Tech Nation: Accusations of Amazon Employee-poaching in Israel Erupt on Social Media

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Tom Gebhardt (R), chairman of Panasonic Corp., shakes hands with Amazon's Tom Taylor at a news conference at CES International, Las Vegas, January, 8, 2018.
Tom Gebhardt (R), chairman of Panasonic Corp., shakes hands with Amazon's Tom Taylor at a news conference at CES International, Las Vegas, January, 8, 2018. Credit: Jae C. Hong/AP

Accusations of Amazon employee-poaching in Israel erupt on social media

Weeks after it was first revealed in TheMarker, Israeli startups struggles to attract and retain employees in the face of Amazons local hiring spree is out in the open. Just learned that is actively trying to poach Lemonade employees. Game on! Werner Vogels FYI, Shai Wininger, co-founder and president of the insurance startup Lemonade, wrote on Facebook post, referring to the chief technology officer and vice president of Amazon worldwide. Vogels responded that headhunters were responsible for the poaching and that he didnt believe it wasnt good business for Amazon to lure the employees of its customers. Many Israeli startups use Amazon cloud services. Liad Agmon, CEO of Israeli startup Dynamic Yield, posted that he was considering dropping Amazon. Werner, we spend nearly $2,000,000 / year on [Amazon cloud services], yet Amazon recruiters are aggressively trying to poach our developers in TLV. (Eliran Rubin)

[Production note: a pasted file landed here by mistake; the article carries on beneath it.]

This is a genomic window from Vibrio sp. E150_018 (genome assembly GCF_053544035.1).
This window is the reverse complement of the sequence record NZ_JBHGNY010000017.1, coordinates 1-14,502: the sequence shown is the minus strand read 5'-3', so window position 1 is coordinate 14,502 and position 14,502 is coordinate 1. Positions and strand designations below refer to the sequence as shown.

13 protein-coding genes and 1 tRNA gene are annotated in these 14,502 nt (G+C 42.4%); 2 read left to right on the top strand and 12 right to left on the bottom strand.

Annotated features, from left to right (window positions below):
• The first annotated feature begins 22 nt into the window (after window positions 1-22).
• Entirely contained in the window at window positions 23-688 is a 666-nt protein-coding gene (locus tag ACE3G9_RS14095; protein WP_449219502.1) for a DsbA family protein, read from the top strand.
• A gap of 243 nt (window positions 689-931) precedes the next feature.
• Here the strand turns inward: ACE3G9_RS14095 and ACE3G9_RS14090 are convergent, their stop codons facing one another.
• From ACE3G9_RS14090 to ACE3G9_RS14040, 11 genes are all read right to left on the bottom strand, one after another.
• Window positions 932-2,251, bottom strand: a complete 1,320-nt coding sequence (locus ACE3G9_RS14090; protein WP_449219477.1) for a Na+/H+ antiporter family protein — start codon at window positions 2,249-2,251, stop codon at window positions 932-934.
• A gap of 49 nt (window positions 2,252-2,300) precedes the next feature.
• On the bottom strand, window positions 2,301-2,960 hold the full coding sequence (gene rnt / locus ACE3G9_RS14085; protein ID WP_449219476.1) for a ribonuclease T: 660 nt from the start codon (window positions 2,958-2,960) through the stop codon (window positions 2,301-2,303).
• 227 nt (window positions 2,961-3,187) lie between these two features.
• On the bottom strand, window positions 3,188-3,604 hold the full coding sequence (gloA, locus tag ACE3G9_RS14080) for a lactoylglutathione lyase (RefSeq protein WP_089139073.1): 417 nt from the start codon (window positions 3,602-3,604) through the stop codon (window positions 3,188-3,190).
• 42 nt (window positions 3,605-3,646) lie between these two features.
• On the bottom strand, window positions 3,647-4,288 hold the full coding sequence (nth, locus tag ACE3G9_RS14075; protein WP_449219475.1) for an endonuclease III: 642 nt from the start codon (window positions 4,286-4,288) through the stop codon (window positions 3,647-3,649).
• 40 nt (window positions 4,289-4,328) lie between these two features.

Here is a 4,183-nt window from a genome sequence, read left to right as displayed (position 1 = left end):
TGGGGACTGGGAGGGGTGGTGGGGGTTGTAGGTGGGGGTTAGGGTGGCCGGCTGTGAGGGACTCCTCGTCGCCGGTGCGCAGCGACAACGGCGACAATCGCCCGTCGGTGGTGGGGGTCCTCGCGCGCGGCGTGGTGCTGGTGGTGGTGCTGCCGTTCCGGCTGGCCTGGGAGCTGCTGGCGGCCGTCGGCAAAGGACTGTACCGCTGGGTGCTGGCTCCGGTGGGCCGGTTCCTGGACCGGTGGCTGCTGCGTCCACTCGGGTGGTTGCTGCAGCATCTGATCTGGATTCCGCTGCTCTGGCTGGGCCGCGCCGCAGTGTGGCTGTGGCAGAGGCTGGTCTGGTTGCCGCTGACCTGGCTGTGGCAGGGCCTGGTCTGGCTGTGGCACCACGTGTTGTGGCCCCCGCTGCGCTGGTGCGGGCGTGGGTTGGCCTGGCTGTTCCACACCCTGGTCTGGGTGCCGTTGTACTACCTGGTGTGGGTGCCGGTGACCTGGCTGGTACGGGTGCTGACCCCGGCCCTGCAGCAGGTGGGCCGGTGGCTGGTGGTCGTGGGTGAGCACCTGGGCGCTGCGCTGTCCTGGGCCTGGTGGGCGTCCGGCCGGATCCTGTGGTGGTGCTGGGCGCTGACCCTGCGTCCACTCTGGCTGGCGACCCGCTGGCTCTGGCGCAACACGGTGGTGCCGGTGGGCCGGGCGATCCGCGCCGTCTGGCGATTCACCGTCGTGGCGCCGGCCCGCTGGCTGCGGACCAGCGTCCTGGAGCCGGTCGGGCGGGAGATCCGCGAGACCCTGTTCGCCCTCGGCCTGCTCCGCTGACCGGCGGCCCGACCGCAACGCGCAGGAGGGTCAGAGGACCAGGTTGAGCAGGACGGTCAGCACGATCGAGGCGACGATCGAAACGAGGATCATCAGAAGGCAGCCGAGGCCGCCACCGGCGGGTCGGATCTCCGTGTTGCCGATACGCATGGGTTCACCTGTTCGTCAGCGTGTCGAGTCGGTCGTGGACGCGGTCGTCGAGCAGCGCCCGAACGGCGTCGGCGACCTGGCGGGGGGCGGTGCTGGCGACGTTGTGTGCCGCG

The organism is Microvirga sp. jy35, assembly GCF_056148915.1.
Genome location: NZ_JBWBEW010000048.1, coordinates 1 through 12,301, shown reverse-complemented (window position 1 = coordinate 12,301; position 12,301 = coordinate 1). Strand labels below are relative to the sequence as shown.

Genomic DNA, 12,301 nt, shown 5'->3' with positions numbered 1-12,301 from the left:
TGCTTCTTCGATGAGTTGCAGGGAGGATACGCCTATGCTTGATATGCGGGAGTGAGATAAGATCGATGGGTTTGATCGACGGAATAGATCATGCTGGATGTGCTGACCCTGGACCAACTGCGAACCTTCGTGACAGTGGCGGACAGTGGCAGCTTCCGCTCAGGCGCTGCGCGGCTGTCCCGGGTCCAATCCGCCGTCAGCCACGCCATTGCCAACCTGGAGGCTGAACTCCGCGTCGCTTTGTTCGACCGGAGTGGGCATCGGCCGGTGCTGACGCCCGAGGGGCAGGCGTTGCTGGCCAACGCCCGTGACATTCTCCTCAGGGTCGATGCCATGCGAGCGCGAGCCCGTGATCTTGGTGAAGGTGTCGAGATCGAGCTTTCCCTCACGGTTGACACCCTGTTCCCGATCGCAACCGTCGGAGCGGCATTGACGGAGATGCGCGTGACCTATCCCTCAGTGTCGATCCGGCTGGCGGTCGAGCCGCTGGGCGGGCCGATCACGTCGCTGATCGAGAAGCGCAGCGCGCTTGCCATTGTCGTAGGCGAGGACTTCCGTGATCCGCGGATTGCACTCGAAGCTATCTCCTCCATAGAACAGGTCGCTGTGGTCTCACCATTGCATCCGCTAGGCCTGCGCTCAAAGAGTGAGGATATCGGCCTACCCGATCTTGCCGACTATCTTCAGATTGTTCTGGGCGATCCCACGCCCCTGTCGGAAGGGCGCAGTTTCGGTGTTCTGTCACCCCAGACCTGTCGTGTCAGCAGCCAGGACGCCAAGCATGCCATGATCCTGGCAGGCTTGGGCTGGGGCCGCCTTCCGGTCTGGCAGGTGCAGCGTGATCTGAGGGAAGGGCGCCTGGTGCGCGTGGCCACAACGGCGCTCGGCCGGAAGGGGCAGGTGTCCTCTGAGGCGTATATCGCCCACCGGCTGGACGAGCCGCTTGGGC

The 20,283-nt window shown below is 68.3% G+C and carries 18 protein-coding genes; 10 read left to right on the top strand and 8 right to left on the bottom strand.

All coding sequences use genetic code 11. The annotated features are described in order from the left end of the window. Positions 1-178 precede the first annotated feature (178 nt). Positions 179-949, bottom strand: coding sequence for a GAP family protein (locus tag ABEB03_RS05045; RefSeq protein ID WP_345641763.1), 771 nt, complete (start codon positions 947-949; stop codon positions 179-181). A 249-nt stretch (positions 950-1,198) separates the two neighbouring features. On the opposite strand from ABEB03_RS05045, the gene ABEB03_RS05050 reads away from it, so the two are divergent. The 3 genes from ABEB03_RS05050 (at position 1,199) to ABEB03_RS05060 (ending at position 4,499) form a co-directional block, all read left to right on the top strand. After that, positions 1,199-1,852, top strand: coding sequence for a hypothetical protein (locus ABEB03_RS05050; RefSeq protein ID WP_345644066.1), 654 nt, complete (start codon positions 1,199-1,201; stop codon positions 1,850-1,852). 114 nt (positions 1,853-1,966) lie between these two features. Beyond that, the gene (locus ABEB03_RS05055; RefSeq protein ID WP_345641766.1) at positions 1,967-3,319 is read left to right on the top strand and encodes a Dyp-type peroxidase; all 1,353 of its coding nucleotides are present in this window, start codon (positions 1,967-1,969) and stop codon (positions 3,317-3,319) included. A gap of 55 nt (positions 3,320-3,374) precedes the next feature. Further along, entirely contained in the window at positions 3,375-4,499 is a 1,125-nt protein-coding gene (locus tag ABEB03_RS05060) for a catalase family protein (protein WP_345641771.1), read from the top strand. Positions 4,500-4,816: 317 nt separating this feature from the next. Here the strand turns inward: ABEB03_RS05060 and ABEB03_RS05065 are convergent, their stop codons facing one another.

OrCam unveils upgraded version of device for the visually impaired

Amnon Shashua and Ziv Aviram, the founders of Mobileye, are up to more than developing self-driving car technology. OrCam, the company they founded in 2010, this week unveiled the latest iteration of its MyEye device at the Las Vegas Consumer Electronics Show. Weve shrunk the device to a single wireless unit, so users arent wearing a big sign announcing their disability, Avirim told reporters. MyEye 2.0 reads text and gives visual information to people with low vision or a reading disability. About the size of a finger and weighing just 22 grams, the battery-powered device attaches to a pair of glasses and includes a camera, speaker and enough computing power to operate without connecting to the internet or a smartphone. It can read text or a banknote, recognize hand motions and identify a face from a distance of up to six meters. (Ruti Levy)

Netvision blocks Telegram in response to copyright infringements

Internet service provider Netvision has blocked the Telegram messaging app on personal computers. The move, which days after Iran blocked Telegram to thwart protests, will probably be followed by other ISPs. Iran is here, Ran Bar-Zik, the Netvision customer who discovered the move, wrote on his blog. Netvision acted at the behest of Zira, an organization protecting the copyright of Israeli internet companies and broadcasters, which won a court order blocking the service. Eran Presenti, a lawyer representing Zira, said the organization acted in response to unspecified copyright infringements. But Bar-Zik said Ziras response was disproportionate. There are Telegram channels distributing content in violation of copyrights. ... But instead of addressing the problem properly, such as by suing these channels, informing Telegram or other methods, Zira asked ISPs to block it immediately, he complained. (Amitai Ziv and Refaella Goichman)

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